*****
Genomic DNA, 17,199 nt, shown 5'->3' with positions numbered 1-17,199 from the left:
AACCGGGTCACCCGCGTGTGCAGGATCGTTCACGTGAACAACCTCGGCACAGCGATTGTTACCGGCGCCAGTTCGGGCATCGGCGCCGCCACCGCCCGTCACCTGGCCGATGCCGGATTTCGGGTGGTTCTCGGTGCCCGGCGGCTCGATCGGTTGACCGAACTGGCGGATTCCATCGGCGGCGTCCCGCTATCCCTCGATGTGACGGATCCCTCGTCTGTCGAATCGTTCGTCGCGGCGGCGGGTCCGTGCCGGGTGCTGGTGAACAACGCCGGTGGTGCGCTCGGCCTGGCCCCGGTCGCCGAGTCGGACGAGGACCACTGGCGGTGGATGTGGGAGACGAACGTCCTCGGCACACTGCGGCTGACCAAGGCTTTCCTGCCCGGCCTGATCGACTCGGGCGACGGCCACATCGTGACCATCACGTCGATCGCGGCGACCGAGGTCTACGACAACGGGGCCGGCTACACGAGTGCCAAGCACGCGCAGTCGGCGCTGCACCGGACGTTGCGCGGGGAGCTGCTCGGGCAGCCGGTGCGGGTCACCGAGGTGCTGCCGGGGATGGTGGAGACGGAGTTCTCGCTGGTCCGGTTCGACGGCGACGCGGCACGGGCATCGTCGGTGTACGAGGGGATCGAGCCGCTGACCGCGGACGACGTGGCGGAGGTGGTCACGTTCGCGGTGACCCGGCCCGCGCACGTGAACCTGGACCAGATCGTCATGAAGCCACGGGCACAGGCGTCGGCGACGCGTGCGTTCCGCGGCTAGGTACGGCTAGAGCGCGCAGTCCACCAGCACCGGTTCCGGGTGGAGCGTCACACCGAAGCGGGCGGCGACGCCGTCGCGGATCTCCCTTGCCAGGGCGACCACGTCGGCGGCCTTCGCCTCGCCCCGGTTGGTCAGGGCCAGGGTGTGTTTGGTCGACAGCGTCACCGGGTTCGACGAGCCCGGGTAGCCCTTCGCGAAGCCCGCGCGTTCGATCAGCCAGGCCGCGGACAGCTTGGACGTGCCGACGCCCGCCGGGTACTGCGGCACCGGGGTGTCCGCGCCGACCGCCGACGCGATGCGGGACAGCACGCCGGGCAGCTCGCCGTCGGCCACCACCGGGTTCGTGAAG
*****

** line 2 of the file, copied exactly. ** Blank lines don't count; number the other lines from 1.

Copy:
AACCGGGTCACCCGCGTGTGCAGGATCGTTCACGTGAACAACCTCGGCACAGCGATTGTTACCGGCGCCAGTTCGGGCATCGGCGCCGCCACCGCCCGTCACCTGGCCGATGCCGGATTTCGGGTGGTTCTCGGTGCCCGGCGGCTCGATCGGTTGACCGAACTGGCGGATTCCATCGGCGGCGTCCCGCTATCCCTCGATGTGACGGATCCCTCGTCTGTCGAATCGTTCGTCGCGGCGGCGGGTCCGTGCCGGGTGCTGGTGAACAACGCCGGTGGTGCGCTCGGCCTGGCCCCGGTCGCCGAGTCGGACGAGGACCACTGGCGGTGGATGTGGGAGACGAACGTCCTCGGCACACTGCGGCTGACCAAGGCTTTCCTGCCCGGCCTGATCGACTCGGGCGACGGCCACATCGTGACCATCACGTCGATCGCGGCGACCGAGGTCTACGACAACGGGGCCGGCTACACGAGTGCCAAGCACGCGCAGTCGGCGCTGCACCGGACGTTGCGCGGGGAGCTGCTCGGGCAGCCGGTGCGGGTCACCGAGGTGCTGCCGGGGATGGTGGAGACGGAGTTCTCGCTGGTCCGGTTCGACGGCGACGCGGCACGGGCATCGTCGGTGTACGAGGGGATCGAGCCGCTGACCGCGGACGACGTGGCGGAGGTGGTCACGTTCGCGGTGACCCGGCCCGCGCACGTGAACCTGGACCAGATCGTCATGAAGCCACGGGCACAGGCGTCGGCGACGCGTGCGTTCCGCGGCTAGGTACGGCTAGAGCGCGCAGTCCACCAGCACCGGTTCCGGGTGGAGCGTCACACCGAAGCGGGCGGCGACGCCGTCGCGGATCTCCCTTGCCAGGGCGACCACGTCGGCGGCCTTCGCCTCGCCCCGGTTGGTCAGGGCCAGGGTGTGTTTGGTCGACAGCGTCACCGGGTTCGACGAGCCCGGGTAGCCCTTCGCGAAGCCCGCGCGTTCGATCAGCCAGGCCGCGGACAGCTTGGACGTGCCGACGCCCGCCGGGTACTGCGGCACCGGGGTGTCCGCGCCGACCGCCGACGCGATGCGGGACAGCACGCCGGGCAGCTCGCCGTCGGCCACCACCGGGTTCGTGAAG